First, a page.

Analysis of Home Dust for Allergens Related to Staphylococcus Aureus
Sunday, March 6, 2016
South Exhibit Hall H (Convention Center)
Shanna Ludwig, PhD, Isabel Jimenez-Bush, Emily Brigham, MD, Sonali Bose, Gregory B. Diette, MD MHS, Meredith C. McCormack, MD, Elizabeth Matsui, MD MHS, Meghan F. Davis, DVM, MPH, PhD
Rationale: The bacterium Staphylococcus aureus (SA) is known to induce allergic inflammatory responses, including through secreted staphylococcal enterotoxin (SE) A-D superantigens. SA is known to exacerbate eczema; a growing body of evidence suggests SA exposure may exacerbate a related disease, atopic asthma. While methods are established to quantify home environmental allergen exposure, corresponding methods for SA/SE assessment have not yet been validated. We adapted a method for home dust SA/SE detection and applied it in INHALE study homes of inner-city adults with asthma.

Methods: We conducted laboratory experiments to optimize sample processing and real-time PCR methods for genetic assessment of SA (femB) and SEA-D, based on published primers. We applied this method to dust and dust extract from 21 homes. We compared results from bacterial gene assessment to culture-based results from the same homes.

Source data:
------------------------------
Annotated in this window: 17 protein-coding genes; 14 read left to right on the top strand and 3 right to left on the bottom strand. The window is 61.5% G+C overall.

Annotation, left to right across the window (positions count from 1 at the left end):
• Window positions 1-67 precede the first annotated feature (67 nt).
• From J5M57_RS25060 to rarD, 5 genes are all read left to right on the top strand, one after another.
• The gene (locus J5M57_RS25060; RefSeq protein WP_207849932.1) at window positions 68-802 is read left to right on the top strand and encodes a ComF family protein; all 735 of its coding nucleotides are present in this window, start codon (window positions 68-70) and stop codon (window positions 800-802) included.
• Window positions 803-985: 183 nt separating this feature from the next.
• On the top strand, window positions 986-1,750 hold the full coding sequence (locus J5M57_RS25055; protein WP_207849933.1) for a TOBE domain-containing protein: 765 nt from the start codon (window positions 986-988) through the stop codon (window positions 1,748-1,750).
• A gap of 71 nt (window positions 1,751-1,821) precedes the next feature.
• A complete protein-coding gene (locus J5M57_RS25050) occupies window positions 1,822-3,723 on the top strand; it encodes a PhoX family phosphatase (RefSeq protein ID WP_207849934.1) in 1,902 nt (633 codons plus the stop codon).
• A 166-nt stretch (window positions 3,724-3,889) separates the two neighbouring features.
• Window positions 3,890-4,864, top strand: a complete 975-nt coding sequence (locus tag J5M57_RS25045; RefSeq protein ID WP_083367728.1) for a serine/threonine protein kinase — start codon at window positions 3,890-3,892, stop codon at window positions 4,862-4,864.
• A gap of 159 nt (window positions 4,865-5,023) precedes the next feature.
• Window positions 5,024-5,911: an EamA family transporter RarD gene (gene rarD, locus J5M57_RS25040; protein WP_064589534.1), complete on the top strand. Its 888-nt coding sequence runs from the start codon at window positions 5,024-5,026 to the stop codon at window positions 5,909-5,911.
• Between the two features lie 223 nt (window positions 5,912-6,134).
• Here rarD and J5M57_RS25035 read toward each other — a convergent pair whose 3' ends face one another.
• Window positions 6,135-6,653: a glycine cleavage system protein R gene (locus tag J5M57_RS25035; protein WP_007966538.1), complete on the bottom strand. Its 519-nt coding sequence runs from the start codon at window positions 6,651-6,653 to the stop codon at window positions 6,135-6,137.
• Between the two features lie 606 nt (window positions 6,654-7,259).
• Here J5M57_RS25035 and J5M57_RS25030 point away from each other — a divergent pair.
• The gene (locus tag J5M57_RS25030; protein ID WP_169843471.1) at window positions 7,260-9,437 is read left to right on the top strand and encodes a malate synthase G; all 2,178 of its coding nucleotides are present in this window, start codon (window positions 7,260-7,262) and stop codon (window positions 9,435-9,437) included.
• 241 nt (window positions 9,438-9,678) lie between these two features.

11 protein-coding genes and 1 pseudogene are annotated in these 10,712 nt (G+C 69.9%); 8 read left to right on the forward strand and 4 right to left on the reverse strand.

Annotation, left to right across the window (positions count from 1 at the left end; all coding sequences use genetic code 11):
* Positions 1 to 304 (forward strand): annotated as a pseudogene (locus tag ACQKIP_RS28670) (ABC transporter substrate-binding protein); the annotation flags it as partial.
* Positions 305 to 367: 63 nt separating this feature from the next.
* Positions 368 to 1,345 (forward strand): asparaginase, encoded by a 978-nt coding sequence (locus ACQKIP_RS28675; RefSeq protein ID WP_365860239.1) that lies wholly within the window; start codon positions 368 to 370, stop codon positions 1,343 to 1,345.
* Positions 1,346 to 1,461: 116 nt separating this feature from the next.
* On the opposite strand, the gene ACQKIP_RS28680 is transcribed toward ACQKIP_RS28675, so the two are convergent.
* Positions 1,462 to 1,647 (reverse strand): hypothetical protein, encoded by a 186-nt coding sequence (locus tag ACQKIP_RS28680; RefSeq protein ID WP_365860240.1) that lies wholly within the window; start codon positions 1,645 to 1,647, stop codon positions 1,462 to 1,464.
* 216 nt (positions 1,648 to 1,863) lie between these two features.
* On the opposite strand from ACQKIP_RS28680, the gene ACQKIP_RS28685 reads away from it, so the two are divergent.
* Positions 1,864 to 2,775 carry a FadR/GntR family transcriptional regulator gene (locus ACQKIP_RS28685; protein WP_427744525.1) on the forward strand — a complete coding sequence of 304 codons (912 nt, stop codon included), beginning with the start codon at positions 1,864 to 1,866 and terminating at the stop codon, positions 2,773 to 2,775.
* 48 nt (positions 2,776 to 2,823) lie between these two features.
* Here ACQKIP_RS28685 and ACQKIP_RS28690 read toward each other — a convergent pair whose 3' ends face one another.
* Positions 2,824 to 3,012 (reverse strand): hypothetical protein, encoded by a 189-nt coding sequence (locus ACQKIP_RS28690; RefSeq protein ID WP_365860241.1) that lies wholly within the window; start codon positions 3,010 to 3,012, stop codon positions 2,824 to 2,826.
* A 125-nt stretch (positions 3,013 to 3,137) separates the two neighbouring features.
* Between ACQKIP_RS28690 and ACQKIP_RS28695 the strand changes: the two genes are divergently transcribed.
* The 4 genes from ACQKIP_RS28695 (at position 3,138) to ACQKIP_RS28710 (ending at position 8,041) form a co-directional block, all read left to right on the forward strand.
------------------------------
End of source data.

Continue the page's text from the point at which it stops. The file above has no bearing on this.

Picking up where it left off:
Results: The Biostic® Bacteremia DNA Isolation Kit (MoBio Laboratories) with 50mg raw dust and using 9µl isolated DNA for qPCR assessment performed equally or better than alternative methods. Application to INHALE homes demonstrated that while 10 (48%) of 21 homes were culture-positive for SA, all had detectable SA genes. Prevalence of SE detection in cultured SA isolates was 0% but in raw dust was: SEA 33%; SEB 76%; SEC 62%; SED 24%. Dust extract and raw dust demonstrated strong SA gene correlation (femB, Pearson’s coefficient 0.80), but weaker correlations for SE genes.

Conclusions: Compared to culture-based assessment, bacterial gene-based testing of home dust was more sensitive for staphylococcal (SA/SE) exposures. Staphylococcal exposures may be common among inner-city adults with asthma.